Interview with Sound Artist Jay-Dea Lopez

Jay-Dea Lopez Notes ARI Remix in progress, February March 2016 Photo: Jay-Dea Lopez
Jay-Dea Lopez Notes ARI Remix in progress, February March 2016 Photo: Jay-Dea Lopez

 

PA:

 

Tell me about your work as an artist Jay-Dea, how where and when you began making art and why sound?

 

 

JDL:

 

I studied musical composition and performance for around 15 years so working with sound is a natural extension of that. About 6 years ago an interest in the way that sound informs and alters our perceptions of the familiar started to be of interest to me. Making field recordings and using them in raw and modified forms became a way to explore the way in which sound heightens our basic emotional states and our relationship with the world.

 

PA:

 

Tell me about the projects you have been working on recently?

 

JDL:

 

I completed a series with Radio National called “The Colour of Sound”. It follows the story of different philosophers, composers and scientists who were interested in finding the exact correlation between frequencies of colour and sound. Each episode features one colour on the ROY-G-BIV spectrum and the individual who laboured to find its corresponding pitch.

 

Around the same time I also curated an exhibition, “Auditory Visions”,  of seven printmakers whose work I interpreted through sound. It was a great experience working with some of my favourite artists;  G.W. Bot, Jan Davis, Rona Green, Alexi Keywan, Bruce Latimer, Travis Paterson, and Michael Schlitz.

 

PA:

 

Tell me about the process you used to make this particular soundscape?

 

JDL:

 

I started by listening to each interview. Hours and hours of interviews, each one paused and repeated so I could take notes for future reference. My initial plan was to use a lot of field recordings to provide some kind of historical tone to the piece until it became clear that the voices belonged in the present, that they were a living archive.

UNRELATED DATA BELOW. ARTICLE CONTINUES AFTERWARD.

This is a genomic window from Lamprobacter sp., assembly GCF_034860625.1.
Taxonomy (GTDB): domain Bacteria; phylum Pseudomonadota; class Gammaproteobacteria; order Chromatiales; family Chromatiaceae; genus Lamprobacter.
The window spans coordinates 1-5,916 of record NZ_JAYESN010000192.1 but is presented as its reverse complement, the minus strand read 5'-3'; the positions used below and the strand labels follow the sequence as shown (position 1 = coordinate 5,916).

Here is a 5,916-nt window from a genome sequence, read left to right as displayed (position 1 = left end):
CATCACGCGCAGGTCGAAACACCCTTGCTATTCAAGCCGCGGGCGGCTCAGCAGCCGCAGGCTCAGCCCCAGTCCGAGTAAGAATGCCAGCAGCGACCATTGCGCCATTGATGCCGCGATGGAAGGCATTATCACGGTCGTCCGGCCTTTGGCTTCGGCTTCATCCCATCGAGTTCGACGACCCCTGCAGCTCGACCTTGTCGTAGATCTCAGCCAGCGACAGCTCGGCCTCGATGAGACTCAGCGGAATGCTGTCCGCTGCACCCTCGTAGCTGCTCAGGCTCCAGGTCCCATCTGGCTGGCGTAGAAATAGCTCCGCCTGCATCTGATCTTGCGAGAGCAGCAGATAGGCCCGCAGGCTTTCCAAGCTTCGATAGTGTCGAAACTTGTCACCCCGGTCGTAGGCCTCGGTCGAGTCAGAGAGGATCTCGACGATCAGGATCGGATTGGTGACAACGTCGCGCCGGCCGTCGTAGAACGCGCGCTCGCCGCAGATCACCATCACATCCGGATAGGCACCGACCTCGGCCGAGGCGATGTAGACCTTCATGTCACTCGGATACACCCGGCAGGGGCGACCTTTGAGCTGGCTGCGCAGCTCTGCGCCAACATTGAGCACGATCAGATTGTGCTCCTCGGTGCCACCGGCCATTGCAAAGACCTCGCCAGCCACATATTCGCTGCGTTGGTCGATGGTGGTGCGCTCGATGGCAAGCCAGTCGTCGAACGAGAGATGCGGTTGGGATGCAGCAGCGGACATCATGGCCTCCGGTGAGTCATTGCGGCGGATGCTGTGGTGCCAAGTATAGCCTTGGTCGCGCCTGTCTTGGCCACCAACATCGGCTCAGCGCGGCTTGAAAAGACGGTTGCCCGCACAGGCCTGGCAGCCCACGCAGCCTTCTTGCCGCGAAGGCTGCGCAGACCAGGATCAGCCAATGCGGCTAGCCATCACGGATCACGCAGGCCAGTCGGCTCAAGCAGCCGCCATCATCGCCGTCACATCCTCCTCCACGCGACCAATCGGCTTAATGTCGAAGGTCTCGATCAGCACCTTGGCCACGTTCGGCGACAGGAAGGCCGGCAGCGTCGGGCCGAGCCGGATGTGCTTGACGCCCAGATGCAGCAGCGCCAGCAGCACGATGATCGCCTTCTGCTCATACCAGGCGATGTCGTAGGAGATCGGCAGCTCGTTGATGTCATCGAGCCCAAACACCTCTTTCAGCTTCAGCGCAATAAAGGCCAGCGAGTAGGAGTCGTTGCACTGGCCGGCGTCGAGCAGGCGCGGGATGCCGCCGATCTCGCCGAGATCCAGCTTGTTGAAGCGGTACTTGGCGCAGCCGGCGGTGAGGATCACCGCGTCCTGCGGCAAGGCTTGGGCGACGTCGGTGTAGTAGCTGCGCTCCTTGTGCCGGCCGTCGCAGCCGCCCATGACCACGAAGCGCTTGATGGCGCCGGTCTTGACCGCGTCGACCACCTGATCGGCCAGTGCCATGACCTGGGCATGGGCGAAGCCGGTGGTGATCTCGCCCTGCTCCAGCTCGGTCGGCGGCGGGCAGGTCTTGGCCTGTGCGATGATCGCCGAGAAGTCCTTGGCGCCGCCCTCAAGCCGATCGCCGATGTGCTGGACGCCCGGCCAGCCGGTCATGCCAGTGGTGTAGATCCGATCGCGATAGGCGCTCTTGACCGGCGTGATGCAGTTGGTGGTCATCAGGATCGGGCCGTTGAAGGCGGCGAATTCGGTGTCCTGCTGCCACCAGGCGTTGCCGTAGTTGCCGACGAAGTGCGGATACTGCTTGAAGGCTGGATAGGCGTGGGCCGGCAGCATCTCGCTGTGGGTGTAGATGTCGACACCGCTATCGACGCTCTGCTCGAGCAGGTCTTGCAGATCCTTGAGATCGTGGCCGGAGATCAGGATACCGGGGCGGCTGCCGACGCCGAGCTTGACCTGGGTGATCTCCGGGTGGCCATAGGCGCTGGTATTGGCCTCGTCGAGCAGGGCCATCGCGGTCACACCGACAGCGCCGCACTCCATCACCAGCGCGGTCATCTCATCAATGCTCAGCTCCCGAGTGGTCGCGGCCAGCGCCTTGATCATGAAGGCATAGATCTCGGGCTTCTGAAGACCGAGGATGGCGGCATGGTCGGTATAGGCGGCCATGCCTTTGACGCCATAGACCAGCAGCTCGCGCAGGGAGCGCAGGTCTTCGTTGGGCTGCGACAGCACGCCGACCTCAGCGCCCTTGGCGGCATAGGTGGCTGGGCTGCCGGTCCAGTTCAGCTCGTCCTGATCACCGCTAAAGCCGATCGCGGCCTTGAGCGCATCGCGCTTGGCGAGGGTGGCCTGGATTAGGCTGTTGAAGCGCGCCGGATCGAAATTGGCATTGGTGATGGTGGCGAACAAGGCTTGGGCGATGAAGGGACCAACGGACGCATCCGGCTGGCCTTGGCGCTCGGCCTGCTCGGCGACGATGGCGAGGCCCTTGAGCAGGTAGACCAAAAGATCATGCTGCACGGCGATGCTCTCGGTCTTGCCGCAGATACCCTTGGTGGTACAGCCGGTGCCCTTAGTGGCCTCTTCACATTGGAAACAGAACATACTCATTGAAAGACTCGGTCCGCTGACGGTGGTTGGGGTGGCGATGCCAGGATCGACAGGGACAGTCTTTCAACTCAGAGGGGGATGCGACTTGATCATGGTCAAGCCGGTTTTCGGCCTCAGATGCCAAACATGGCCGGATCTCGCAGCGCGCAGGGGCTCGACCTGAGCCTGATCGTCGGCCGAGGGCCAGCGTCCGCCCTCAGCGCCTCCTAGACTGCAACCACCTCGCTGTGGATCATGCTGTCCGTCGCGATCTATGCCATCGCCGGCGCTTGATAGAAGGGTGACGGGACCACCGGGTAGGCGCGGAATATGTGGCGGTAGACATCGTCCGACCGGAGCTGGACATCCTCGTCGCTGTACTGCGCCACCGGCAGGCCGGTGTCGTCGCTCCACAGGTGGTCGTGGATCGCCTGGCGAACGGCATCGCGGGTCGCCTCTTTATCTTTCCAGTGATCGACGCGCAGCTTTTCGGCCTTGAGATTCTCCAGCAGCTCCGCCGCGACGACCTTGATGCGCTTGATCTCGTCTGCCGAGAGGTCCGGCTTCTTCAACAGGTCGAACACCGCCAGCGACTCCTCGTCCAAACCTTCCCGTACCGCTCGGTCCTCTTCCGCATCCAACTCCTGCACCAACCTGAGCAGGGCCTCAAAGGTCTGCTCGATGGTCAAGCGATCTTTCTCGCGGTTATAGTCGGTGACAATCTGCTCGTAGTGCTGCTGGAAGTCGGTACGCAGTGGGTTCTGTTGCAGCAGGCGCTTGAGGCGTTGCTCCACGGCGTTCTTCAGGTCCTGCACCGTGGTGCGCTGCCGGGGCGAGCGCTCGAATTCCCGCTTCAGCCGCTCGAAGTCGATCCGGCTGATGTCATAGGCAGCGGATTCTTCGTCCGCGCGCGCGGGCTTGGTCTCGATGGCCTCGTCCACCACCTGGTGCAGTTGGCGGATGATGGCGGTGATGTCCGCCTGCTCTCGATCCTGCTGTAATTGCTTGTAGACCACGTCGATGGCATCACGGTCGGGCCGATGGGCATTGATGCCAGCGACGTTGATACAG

After several hours of interviews it became clear that a similar story was being told by all of the interviewees. Queensland in the late 70’s and 80’s, young art graduates finding themselves while developing their art practice, Bjelke Peterson’s presence being felt in the police state. It was these recurring themes that helped form the basic narrative of the sound piece.

 

It was quite a daunting experience in that I didn’t want to misrepresent anyone on the piece, it was important to not use a phrase spoken by one of the artists out of context. This was their history and I needed to be careful to not impose myself onto it.

 

PA:

 

Thanks Jay-Dea you kindly listened to many hours of artist recordings conversations and observations what sort of picture of the 1980s did these recordings evoke for you?

 

JDL:

 

As much as there were references to Bjelke-Petersen and his repressive police state it seemed as though a freedom existed within it. Being marginal/ised allowed a cloak of invisibility under which the artists who were interviewed were able to forge their own path. Brisbane sounded at once hostile and supportive, a place of dichotomies. So much seems to have changed, for better and for worse.

 

PA:

 

What are you working on now?

 

JDL:

 

I’m slowly putting together a proposal for another print and sound show.

 

Artist Website:

 

http://soundslikenoise.org/

 

 

Listen to ARI Remix Vox Pop (Local Colour Remix) here:

 

http://www.remix.org.au/project/ari-remix-vox-pop-local-colour-remix/

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